A game about diamonds


  Today’s noble status of natural diamonds is not innate, at least half of the credit should be attributed to a far-sighted enterprise – De Beers United Mining Co., Ltd.
  De Beers has shaped the market position of diamonds for hundreds of years and, of course, its own position in the diamond market. There are two main methods of shaping De Beers: one is to control supply by monopolizing minerals, and the other is to restrict demand and circulation by marketing and publicity.
  As early as 1902, De Beers controlled 80% of the world’s diamond output (mainly in South Africa) through mergers and acquisitions and inventory acquisitions, thus easily controlling the annual supply of diamonds. As long as the diamond market is in short supply, the diamond mine in De Beers’ hands is a cash cow.
  Later, through huge and continuous advertising investment, De Beers almost shaped the diamond ring into a must-have casting material for marriage proposals, and launched an advertising slogan that shines throughout the business history – “Diamonds are forever, one is forever. ”
  Diamond = love, which means that few people will sell a diamond ring – is your love tradable? Even if someone sells it, who will buy it – is your love second-hand?
  Second-hand diamonds are greatly suppressed, and the supply of diamonds in the market can be maintained for a long time.

  Synthetic diamonds are not a new technology that has appeared in recent years. As early as 1953, the Swedish Electric Company took the lead in synthesizing 40 small diamonds, but it was not announced to the public.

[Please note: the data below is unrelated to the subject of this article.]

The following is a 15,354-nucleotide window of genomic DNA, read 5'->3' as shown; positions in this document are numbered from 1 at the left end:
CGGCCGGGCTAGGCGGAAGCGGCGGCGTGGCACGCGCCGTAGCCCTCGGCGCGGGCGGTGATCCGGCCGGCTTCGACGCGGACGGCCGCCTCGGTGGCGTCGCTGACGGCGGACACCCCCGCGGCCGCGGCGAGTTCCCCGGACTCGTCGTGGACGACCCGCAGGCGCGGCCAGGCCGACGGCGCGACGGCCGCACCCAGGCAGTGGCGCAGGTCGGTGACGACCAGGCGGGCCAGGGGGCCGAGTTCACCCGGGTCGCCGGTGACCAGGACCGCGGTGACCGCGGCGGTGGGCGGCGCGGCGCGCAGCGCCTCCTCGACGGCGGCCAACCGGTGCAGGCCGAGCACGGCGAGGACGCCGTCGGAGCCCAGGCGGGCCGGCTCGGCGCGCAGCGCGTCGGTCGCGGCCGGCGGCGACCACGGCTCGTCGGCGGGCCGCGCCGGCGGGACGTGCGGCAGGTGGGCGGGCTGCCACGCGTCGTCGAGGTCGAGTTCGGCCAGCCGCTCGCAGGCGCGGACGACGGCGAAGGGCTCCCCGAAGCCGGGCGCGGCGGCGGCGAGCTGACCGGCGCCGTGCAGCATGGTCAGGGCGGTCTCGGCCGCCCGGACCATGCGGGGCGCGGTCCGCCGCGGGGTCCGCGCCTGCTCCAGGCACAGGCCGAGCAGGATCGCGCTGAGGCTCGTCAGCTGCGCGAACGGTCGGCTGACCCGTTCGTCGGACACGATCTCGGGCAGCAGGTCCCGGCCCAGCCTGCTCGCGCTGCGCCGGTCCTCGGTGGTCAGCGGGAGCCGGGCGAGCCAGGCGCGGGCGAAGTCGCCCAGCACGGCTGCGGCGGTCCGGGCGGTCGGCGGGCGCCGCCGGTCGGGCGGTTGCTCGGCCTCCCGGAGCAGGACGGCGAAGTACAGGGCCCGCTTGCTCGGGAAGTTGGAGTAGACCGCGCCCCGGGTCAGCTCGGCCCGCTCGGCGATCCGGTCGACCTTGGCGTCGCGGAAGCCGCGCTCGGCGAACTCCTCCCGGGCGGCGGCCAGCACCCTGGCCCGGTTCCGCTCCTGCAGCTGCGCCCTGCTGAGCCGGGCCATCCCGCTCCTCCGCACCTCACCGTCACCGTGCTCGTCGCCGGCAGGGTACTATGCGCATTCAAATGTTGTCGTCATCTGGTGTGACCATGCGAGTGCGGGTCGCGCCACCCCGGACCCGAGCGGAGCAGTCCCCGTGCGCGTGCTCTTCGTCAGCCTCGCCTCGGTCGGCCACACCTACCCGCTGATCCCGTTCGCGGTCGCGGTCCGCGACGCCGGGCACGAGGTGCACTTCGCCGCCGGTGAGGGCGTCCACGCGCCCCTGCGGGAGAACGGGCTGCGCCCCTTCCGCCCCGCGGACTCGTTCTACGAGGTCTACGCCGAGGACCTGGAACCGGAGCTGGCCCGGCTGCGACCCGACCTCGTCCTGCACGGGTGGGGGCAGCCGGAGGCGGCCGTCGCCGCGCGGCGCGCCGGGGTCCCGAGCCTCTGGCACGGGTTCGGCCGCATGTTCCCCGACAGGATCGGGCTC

At that time, many countries in the world were researching synthetic diamond technology. Because diamonds, in addition to being eye-catching jewelry, are the hardest substances that naturally occur in nature. Diamond before grinding, alias diamond, is an important industrial material, widely used in mining, aerospace, atomic energy, computer and other fields.
  At the beginning of the founding of New China, all diamonds in China had to be imported from the Soviet Union. In 1959, China and the Soviet Union were at odds. The import is gone, the teacher is gone, the neck is stuck, and I can only rely on myself. After 4 years of hard work, Zhengzhou Institute of Abrasives and Grinding (referred to as the Three Grinding Institute) overcame technical difficulties and produced the first synthetic diamond in China. Two years later, the Third Grinding Institute developed the first diamond-making equipment in my country – a six-sided top press.
  Sanmo Institute has made great contributions to the industrial construction of the motherland, and also laid the foundation for the superhard material industry in Henan.
  After the reform and opening up, some workers and technicians resigned from Sanmao Institute and brought relevant technical experience to various places in Henan, and achieved breakthroughs in gem-quality synthetic diamond technology in the follow-up development.
  At present, China is the largest country in synthetic diamonds, accounting for more than 80% of the world’s total output at the highest level, and the absolute main force of production capacity is Henan Province, and Zhecheng County has even been named “the capital of synthetic diamonds”. What is more noteworthy is that China currently has about 10,000 six-sided top presses, and about 3,000 of which are producing synthetic diamonds – there is still room for further improvement in production capacity.

  1959 was a particularly important year in the history of diamonds, not just because of China. In that year, De Beers also successfully synthesized synthetic diamonds, but they obviously would not dismantle their own table, so they chose to temporarily use this technology. Shelf.
  In the same year, the Soviet Union discovered the gigantic Mirny diamond mine, whose output was so large that it was impossible for De Beers to buy all the diamonds it produced.
  Unable to control the supply, De Beers turned to cooperation with the Soviets. The Soviets verbally promised to keep the water flowing and make money together, but the promise of the proletarian regime to the capitalists depends on the mood.